The case of the day is Sulzer Mixpac AG v. Medenstar Industries Co. (S.D.N.Y. 2015). Sulzer Mixpac, a Swiss corporation, sued Medenstar, a Chinese company, for trademark infringement, patent infringement, and related claims. It transmitted a request for service to the Chinese central authority in March 2015, but in November, the central authority informed Sulzer Mixpac that the request was still pending. Sulzer Mixpac then moved for leave to serve process by mail and by email under FRCP 4(f)(3).
I had such high hopes for the case. It started off exactly right. The Hague Service Convention, the judge held, applied. And when the Convention applies, he recognized, it is exclusive. That is, when the Convention applies, the plaintiff must use one of the methods authorized or permitted by the Convention. Thus the judge correctly concluded that service by mail was impermissible. FRCP 4(f)(3) forbids methods of service that are “prohibited by international agreement.” China has objected to service by postal channels under Article 10(a), and therefore service by mail is prohibited by the Convention and thus impermissible under FRCP 4(f)(3). Full marks, and so far so good.
But then the judge, citing Gurung v. Malhotra, 279 F.R.D. 215 (S.D.N.Y. 2011), and FTC v. PCCare247, Inc. 2013 WL 841037 (S.D.N.Y. Mar. 7, 2013), “declined to extend countries’ objections to specific forms of service permitted by Article 10 of the Hague Convention, such as postal mail, to service by other alternative means, including email.” This occasioned much gnashing of teeth at Letters Blogatory headquarters. The problem with this reasoning, as I have argued before, is that leaving Article 10(a) to the side, no one can point to another provision of the Convention that authorizes or permits service by email. And since, as the judge recognized, the Convention is exclusive, it follows that service by email is impermissible if the Convention applies, at least in states like China that have objected to service by postal channels under Article 10(a).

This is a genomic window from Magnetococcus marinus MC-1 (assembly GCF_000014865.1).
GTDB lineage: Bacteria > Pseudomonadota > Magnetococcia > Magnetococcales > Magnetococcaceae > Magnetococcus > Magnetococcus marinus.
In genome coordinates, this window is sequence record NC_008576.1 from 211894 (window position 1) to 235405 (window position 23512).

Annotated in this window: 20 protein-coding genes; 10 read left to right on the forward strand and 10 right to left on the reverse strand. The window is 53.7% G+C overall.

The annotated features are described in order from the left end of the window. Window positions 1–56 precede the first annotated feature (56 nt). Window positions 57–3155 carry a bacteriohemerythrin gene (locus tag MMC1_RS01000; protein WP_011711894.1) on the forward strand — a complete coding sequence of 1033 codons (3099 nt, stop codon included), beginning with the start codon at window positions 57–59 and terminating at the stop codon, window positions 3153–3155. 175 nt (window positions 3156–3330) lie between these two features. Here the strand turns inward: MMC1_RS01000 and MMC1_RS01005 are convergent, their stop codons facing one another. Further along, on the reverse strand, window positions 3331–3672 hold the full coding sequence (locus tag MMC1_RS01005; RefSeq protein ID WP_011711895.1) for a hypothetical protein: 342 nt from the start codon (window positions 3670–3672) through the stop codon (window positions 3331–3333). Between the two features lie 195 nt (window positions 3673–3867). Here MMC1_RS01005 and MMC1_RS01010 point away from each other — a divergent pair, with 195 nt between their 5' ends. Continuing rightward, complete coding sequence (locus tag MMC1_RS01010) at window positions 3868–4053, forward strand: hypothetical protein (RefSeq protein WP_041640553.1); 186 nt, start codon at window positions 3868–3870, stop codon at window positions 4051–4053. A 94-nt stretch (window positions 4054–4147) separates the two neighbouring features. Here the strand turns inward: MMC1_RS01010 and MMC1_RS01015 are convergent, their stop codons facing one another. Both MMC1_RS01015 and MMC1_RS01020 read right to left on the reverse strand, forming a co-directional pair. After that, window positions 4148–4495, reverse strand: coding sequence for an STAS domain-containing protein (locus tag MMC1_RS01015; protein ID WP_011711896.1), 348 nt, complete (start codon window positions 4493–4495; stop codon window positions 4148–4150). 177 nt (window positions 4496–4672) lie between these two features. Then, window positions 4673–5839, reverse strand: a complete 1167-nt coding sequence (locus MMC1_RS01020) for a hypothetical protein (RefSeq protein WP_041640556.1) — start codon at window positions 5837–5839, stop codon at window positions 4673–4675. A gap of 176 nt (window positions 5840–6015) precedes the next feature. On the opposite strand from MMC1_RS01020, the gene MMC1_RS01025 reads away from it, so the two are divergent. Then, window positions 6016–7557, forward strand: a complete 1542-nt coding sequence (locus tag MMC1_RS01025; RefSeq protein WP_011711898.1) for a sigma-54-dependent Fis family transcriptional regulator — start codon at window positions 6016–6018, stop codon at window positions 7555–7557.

It is difficult to bring this issue to the attention of an appellate court, but it would be highly useful to have an appellate decision on point, as well as some more explicit guidance from the Hague Conference. Unfortunately, the next meeting of the Special Commission is years off, so in the meanwhile we will have to muddle through.